3) Attempt the hat design first, because it’s simple, in theory. Overcomplicate it by cutting out a series of isosceles triangles and spend an hour and a half gluing them together. Realize later you could have Googled “no-sew fleece hat” and been done in ten minutes. You barely have enough fabric for the second hat now. Feck.

4) Move on to the frosting part. Don’t make the smaller, easier infant costume first — that would be silly! Go big! So big, in fact, that you size the costume for a ten-year-old instead of a three-year-old!

5) Experiment with sizing. Bully your three-year-old into trying on multiple variations of the frosting to get the measurements right. If you have difficulty with this, bribe her with TV and candy.

Gwen's cupcake costume from the back6) Using a large needle, thread yarn through the outer edge of the cupcake frosting to gather it. Yarn will break and fray after you’ve spent half an hour with this. At this point, your significant other may want to bring the children upstairs, “until it’s safe to be around Mama again.”

7) Brilliance ensues. Substitute the frayed yarn for a spare shoelace! You are a crafting genius! Children are allowed to return to the room, Mama no longer a threat.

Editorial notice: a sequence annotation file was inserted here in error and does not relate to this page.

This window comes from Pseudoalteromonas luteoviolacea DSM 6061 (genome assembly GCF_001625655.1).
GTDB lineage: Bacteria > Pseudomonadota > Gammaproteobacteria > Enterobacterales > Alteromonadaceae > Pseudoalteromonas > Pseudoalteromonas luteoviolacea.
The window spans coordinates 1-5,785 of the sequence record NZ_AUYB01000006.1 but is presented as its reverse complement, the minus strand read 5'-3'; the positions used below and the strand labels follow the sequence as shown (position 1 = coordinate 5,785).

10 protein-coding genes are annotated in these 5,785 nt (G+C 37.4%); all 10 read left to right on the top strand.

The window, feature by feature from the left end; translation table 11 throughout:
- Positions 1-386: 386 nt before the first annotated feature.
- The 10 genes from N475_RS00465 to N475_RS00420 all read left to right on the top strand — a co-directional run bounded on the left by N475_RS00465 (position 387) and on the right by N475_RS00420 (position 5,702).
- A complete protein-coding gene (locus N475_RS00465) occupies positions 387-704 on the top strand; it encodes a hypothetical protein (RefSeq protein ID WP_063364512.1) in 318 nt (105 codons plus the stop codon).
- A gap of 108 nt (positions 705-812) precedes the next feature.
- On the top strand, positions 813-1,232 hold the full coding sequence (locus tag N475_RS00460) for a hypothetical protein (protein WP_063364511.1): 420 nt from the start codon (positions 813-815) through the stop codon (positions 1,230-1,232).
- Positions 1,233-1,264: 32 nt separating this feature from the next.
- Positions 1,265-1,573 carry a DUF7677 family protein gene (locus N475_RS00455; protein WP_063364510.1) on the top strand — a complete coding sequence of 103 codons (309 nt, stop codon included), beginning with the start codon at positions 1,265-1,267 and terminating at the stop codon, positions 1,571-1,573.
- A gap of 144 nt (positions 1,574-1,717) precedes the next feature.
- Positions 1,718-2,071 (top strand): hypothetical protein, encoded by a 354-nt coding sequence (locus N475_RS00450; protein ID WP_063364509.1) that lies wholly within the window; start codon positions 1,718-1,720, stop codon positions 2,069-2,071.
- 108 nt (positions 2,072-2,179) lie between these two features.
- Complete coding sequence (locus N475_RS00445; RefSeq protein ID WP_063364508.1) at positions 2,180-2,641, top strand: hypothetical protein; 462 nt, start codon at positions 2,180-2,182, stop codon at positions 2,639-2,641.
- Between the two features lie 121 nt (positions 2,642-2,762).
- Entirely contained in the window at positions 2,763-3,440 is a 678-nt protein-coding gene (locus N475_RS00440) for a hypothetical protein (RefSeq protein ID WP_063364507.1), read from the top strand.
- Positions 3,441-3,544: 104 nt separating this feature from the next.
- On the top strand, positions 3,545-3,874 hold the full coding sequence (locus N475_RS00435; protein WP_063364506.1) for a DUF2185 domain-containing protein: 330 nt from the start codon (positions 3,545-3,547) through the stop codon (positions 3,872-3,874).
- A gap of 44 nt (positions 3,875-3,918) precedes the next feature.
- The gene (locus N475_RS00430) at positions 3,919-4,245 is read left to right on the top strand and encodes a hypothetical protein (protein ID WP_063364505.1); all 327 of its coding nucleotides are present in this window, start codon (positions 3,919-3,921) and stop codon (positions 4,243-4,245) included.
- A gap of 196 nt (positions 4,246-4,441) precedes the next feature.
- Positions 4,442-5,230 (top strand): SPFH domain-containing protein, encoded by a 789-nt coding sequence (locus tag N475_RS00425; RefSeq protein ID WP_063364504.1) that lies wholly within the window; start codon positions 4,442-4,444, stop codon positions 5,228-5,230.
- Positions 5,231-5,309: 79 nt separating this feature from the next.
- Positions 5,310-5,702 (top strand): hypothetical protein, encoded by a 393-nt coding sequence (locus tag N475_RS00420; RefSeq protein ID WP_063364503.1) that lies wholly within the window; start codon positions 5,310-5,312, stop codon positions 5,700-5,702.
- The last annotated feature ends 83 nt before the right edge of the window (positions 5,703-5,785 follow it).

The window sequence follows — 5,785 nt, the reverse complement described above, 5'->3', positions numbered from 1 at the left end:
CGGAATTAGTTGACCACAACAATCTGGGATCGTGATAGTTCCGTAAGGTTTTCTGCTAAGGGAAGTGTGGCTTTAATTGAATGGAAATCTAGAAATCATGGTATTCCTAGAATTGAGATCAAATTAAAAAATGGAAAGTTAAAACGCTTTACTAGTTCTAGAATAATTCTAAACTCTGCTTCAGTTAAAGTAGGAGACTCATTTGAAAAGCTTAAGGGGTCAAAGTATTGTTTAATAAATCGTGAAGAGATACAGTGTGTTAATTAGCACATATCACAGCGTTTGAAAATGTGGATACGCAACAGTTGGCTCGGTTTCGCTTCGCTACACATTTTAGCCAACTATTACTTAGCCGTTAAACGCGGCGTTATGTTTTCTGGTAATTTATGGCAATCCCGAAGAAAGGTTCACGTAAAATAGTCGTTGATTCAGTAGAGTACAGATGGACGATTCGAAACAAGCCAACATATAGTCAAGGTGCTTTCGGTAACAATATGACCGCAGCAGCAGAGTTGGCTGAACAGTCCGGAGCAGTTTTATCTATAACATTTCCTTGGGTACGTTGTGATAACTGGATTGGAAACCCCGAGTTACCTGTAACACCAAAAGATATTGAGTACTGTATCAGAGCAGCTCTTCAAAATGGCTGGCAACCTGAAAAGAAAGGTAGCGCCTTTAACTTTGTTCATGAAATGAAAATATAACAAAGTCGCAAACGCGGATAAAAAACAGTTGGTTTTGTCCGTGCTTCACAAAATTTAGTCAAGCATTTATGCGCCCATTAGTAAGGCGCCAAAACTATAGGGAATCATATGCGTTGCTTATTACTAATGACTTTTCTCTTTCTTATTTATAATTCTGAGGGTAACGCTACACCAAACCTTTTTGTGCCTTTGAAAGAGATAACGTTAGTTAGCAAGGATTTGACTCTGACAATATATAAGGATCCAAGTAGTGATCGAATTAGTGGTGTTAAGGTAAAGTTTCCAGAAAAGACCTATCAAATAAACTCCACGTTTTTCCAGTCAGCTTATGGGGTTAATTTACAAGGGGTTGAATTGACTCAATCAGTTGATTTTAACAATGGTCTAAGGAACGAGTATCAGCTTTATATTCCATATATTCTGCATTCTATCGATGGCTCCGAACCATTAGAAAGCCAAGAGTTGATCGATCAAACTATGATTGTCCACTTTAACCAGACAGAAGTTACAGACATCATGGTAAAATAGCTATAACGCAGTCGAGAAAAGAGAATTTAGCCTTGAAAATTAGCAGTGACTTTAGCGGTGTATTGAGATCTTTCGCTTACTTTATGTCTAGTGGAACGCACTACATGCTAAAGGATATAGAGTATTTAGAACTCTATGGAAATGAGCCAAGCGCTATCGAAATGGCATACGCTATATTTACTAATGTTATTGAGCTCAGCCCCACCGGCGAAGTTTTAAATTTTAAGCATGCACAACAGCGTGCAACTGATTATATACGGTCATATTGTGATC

8) Cut out sprinkle shapes from colored pieces of felt and hot-glue them to the surface of the cupcake. DO NOT DO THIS WHILE YOUR CHILD IS WEARING THE COSTUME. Especially if she’s still coated in Crisco. Ahem.

9) Realize the frosting piece is stupidly huge. Cut it back to a manageable size, re-thread the shoelace for the third time.

10) Cut out a rectangle from the brown fleece, and poke holes along the top. Realize you have to re-thread the shoelace for the fourth time to connect the frosting and the base. Cry.

11) Put it all together. Force your child to try it on “just one more time.” (You may have to promise her a pony.) Put $20 in the therapy jar for good measure.

12) Step back. OMFG it looks like a cupcake! You did it! Now, where is the awards committee? What do you mean there isn’t an awards committee?!? Disappointed.

13) Realize this took five hours and you still need to make another costume. Cry.

Cupcake costume patternInstructions that might actually be useful

1) The image to the right isn’t so much a pattern as a general guide, but it will give you an idea of what the pieces look like. I made our costumes from fleece, since Halloween in Maine often involves cold and snow, but you could use felt or a lighter-weight fabric in warmer climates.